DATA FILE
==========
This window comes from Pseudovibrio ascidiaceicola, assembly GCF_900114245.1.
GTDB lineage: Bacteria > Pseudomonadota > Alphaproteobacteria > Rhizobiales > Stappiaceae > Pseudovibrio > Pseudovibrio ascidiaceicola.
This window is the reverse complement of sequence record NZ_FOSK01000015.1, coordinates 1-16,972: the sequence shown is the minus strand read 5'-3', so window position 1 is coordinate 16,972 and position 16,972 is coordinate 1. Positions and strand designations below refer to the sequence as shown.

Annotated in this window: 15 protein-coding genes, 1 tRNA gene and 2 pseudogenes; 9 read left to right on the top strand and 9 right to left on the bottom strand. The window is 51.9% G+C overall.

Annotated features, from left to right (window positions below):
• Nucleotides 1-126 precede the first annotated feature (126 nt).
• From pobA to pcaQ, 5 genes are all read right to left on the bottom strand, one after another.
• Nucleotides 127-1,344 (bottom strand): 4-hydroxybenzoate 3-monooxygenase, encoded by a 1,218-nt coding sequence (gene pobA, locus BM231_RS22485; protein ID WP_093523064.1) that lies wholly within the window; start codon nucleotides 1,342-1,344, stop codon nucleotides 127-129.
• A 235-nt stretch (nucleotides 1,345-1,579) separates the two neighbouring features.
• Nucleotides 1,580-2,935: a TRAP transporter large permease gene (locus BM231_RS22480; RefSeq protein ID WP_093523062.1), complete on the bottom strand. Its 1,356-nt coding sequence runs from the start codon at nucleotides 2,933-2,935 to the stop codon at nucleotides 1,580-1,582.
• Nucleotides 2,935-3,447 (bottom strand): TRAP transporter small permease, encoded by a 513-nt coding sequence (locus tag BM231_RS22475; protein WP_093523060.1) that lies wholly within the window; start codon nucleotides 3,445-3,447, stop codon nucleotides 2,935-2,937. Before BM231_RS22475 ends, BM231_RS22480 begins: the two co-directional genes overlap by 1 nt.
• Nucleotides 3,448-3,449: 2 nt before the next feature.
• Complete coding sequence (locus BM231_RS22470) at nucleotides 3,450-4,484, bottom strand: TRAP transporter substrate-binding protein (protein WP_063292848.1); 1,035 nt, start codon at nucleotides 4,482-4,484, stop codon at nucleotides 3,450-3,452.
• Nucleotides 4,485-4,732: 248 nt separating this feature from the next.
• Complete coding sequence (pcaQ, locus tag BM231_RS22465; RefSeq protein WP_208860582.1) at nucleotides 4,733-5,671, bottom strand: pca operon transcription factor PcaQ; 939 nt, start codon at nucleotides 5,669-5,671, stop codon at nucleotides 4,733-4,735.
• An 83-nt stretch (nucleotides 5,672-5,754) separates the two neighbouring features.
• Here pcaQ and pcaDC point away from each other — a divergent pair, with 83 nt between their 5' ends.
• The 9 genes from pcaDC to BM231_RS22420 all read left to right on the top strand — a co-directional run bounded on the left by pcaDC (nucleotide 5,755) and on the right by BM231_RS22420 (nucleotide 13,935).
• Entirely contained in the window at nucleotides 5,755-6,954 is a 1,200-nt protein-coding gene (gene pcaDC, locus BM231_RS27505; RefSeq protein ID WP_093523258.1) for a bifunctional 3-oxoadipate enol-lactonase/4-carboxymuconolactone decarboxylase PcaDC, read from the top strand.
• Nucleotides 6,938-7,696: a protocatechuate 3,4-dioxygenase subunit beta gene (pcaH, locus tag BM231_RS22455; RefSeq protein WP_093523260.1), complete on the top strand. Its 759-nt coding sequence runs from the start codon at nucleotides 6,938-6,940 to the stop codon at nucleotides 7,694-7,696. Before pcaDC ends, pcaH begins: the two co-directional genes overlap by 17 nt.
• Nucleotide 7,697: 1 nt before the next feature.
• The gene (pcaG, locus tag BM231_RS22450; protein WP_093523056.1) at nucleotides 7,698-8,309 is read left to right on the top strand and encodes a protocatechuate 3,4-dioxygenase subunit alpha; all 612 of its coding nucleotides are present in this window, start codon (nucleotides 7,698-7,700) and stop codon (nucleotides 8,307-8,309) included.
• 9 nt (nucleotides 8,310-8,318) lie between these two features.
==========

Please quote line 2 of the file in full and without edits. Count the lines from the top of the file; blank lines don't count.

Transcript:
GTDB lineage: Bacteria > Pseudomonadota > Alphaproteobacteria > Rhizobiales > Stappiaceae > Pseudovibrio > Pseudovibrio ascidiaceicola.